Poets of Franklin County: A moment of grace
In the mid-1980s, Turners Falls poet and devout Catholic Paul Mariani went every Sunday to nursing homes in Greenfield, bringing communion to elderly patients unable to attend church. Bringing communion to the elderly was one of many acts of service Mariani chose to partake in over the years.
One Sunday, as he entered one of the nursing homes, Mariani saw strips of yellow crime scene tape blocking access to some of the rooms.
“I’ll never forget this,” he says, shaking his head. “I asked the nurse, ‘What’s this all about?’ I had never seen it before.”
A nurse informed Mariani that AIDS patients had been brought to the nursing home since his last visit. The police tape was meant to prevent anyone other than authorized personnel from entering their rooms. The newness of the disease made people fearful, Mariani said. There had not yet been extensive research into how it was transmitted or how to treat it. Even some of the nurses were reluctant to enter the rooms of AIDS patients.
As Mariani was offering communion to others, a woman approached him from behind the yellow tape.
“She was just worn out with grief,” Mariani recalled.
Mistaking Mariani for a priest, the woman asked, “Could you come in here? My son’s dying of AIDS.”
In the room, Mariani saw a young man in his twenties who lay in the bed unconscious, reduced to “just skin and bones.”
“Can you give him the last rites?” his mother pleaded.
Because only a priest can administer last rites, Mariani telephoned the priest of his church, Our Lady of Peace, in Turners Falls. Mariani is visibly moved as he recalls the image of the priest crossing the yellow tape and leaning to say a prayer over the young man.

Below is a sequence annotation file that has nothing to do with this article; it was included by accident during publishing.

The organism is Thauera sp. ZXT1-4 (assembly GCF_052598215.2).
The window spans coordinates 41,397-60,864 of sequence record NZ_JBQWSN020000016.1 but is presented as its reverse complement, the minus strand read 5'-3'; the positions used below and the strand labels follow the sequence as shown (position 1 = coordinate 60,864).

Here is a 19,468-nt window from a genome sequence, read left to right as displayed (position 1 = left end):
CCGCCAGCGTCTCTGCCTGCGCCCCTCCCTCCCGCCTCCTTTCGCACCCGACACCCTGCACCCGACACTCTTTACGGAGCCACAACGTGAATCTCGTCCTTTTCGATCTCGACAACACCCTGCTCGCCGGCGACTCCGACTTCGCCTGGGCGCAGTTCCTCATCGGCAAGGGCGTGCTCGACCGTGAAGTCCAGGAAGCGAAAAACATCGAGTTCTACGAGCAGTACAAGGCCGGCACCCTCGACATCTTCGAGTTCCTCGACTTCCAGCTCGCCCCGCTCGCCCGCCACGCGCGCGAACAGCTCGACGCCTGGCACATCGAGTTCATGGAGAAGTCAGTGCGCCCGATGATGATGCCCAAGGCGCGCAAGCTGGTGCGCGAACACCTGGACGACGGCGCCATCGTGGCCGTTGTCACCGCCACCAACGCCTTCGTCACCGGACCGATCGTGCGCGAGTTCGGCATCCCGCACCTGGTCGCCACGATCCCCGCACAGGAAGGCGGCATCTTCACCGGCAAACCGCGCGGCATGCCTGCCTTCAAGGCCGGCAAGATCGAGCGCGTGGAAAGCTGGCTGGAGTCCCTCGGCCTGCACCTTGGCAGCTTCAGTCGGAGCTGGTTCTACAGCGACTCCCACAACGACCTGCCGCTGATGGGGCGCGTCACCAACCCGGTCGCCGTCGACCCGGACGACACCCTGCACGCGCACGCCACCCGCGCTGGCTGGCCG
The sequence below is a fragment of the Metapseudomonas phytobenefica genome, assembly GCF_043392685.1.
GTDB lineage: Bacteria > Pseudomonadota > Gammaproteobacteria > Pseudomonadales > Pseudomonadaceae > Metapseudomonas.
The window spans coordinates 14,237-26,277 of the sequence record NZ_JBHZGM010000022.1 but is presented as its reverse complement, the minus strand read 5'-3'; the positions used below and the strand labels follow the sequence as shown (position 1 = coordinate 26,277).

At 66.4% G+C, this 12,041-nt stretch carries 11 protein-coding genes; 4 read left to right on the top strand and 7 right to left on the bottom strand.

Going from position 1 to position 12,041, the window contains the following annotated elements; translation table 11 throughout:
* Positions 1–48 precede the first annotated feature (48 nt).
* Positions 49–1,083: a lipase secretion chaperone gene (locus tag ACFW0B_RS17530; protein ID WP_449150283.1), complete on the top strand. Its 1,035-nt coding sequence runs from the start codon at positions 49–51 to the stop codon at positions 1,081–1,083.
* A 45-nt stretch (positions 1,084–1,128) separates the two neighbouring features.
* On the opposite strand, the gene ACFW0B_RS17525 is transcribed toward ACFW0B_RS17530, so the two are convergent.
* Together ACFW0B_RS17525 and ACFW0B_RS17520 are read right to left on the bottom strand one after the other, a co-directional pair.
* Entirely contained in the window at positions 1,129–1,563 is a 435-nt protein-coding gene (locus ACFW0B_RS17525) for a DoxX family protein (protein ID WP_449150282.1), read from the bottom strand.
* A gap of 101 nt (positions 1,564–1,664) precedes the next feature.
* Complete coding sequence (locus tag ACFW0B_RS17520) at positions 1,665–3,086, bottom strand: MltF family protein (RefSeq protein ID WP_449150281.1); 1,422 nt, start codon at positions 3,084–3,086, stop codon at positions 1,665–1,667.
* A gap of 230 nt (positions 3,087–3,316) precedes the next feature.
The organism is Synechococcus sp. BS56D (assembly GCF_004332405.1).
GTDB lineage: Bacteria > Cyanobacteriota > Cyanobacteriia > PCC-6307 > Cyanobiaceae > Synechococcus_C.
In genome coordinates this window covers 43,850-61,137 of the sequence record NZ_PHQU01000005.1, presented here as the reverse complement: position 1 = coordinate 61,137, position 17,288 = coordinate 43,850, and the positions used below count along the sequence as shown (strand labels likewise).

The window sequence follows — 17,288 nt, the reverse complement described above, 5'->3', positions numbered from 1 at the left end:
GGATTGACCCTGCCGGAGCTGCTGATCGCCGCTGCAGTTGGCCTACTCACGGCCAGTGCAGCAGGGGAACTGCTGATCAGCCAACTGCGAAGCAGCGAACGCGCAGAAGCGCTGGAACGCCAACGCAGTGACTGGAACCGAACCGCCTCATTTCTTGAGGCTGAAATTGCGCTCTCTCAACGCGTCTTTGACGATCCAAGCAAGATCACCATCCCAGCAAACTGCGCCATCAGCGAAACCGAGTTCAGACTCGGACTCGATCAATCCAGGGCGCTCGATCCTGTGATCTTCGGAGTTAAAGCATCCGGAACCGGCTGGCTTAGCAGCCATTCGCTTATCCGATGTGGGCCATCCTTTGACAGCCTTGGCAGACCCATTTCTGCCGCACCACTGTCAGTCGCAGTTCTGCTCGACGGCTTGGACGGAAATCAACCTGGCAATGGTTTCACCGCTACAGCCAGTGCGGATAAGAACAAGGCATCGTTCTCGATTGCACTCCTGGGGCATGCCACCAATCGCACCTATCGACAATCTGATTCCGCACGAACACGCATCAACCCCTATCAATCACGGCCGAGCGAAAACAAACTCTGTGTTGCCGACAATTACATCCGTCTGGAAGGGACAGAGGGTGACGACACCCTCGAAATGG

This image, coupled with the story of another young man who died of AIDS, was the inspiration for Mariani’s poem, “The Pietà,” one of three of his poems to be included in “St. Peter’s B-List,” a new anthology of contemporary poems inspired by the lives of the Christian saints.
In “The Pietà,” a friend tells the poem’s narrator of the death of her son, a young man Mariani says he had known well. The two had corresponded, Mariani offering advice about poems the younger man was writing while serving time in jail. In this story, too, people were reluctant to enter a room in which someone was dying of AIDS.
“It was almost like a Medieval plague. There wasn’t enough knowledge,” Mariani said. Lack of knowledge fueled fear.
“I felt the fear, to be honest with you,” Mariani admitted. “And yet here comes the priest, he goes right through, he goes right in there and he picks up the kid,” he said, recounting his friend’s story. By that point, his friend’s son weighed only 80 pounds.
“And the priest is a strong man,” Mariani said. “He just held him like a baby. Oh!” Mariani puts his hand to his heart.
Mariani’s image of the priest cradling the young man dying of AIDS is meant to echo the image of Mary holding Jesus on her lap after he was removed from the cross, an image famously rendered in marble by the Italian Renaissance sculptor Michelangelo. The comparison might seem surprising to some but it fits honestly into Mariani’s spiritual and creative questioning.
“Is there a way of getting at a second meaning — a deeper, spiritual meaning in the everyday, in the quotidian?” Mariani asks. “Can you do that? So that through the eyes of this kind of poet — a believer — you see what others might not see, in the sense that it’s infused with God?”
“St. Peter’s B-List” includes a range of work in a variety of styles and voices, including several poems by former colleagues of Mariani’s from the University of Massachusetts-Amherst, poets James Tate and Martín Espada. Mariani taught at UMass-Amherst for 32 years and now, at 74, teaches at Boston College, where he holds the University Chair in English. This summer, he’ll be teaching poetry at Glen East, an 8-day writing retreat held at Mt. Holyoke College, sponsored by the Christian journal, “Image.”
“St. Peter’s B-List” was edited by Mary Ann B. Miller and published by Ave Maria Press, Notre Dame, Ind.
Trish Crapo is a writer and photographer who lives in Leyden. She is always looking for Franklin County poets with recent publications or interesting projects to interview for her column. She can be reached at email@example.com.